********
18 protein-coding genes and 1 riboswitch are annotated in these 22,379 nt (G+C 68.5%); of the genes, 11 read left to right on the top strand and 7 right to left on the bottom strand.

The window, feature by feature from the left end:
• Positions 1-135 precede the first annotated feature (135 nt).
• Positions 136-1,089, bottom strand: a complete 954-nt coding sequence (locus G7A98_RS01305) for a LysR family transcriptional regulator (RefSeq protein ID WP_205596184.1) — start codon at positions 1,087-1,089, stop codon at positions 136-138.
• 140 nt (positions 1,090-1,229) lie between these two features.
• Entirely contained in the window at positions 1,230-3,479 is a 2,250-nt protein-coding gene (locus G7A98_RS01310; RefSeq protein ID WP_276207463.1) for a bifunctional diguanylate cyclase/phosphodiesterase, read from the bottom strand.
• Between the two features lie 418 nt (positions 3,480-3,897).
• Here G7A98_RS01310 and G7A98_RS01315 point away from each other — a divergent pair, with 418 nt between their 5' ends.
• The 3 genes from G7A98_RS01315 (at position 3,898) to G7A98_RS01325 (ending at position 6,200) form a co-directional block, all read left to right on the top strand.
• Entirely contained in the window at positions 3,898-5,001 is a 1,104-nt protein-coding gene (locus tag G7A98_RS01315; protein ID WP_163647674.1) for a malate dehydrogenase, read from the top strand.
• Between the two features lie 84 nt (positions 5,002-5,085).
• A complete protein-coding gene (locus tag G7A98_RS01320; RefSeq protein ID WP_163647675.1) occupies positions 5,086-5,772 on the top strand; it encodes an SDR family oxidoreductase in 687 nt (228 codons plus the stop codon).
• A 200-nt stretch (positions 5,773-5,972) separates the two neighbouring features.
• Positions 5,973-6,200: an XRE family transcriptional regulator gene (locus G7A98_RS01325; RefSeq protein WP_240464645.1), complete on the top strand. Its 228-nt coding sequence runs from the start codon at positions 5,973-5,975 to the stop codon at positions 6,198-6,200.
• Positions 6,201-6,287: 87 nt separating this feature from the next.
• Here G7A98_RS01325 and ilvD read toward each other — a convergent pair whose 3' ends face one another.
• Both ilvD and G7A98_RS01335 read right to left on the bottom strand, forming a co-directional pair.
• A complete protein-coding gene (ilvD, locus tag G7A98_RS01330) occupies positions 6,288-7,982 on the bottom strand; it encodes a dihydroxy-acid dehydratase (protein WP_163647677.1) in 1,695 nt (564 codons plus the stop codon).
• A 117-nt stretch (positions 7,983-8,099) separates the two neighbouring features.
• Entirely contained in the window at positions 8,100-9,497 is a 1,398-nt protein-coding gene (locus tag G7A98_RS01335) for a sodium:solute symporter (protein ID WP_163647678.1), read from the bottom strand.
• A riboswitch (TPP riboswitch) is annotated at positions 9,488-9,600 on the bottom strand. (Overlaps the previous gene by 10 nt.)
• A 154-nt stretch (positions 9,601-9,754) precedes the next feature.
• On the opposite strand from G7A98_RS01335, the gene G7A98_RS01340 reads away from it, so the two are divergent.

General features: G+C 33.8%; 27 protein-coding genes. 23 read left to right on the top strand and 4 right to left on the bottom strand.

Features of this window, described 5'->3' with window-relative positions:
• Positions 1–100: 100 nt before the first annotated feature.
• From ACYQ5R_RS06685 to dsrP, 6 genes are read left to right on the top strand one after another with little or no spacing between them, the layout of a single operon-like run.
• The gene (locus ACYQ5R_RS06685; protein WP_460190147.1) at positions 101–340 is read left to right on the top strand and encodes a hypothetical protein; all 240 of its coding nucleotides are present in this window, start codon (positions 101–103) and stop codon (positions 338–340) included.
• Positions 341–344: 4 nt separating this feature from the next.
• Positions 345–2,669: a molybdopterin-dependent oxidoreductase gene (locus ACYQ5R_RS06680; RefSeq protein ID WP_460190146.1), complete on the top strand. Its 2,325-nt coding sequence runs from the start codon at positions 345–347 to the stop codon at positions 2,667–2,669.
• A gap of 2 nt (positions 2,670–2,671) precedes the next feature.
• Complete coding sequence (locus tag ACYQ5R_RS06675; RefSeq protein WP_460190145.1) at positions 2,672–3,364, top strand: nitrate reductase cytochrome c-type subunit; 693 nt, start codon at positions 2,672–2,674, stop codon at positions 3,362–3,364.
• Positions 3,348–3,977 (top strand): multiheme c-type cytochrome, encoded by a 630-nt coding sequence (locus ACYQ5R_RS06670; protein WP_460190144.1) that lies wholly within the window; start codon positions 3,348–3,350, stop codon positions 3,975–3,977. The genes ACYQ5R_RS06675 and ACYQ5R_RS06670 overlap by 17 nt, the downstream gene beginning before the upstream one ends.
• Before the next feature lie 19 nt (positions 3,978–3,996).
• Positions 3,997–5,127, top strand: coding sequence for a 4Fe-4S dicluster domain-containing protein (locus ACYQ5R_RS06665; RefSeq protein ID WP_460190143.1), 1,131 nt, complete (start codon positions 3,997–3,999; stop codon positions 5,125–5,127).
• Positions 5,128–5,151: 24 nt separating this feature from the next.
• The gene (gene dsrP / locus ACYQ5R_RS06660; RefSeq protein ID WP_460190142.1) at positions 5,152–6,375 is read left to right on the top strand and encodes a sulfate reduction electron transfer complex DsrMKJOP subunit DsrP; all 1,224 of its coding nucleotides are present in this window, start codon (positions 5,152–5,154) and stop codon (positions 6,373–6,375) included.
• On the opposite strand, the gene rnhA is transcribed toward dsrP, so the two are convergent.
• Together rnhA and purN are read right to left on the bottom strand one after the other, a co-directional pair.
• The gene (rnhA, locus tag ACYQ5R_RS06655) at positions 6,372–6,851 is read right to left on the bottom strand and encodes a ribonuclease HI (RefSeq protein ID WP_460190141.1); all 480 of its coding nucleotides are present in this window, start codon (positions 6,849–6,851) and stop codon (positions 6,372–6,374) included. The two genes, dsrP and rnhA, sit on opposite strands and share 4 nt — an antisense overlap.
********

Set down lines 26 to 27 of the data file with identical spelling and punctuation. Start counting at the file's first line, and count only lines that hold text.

• Positions 1–100: 100 nt before the first annotated feature.
• From ACYQ5R_RS06685 to dsrP, 6 genes are read left to right on the top strand one after another with little or no spacing between them, the layout of a single operon-like run.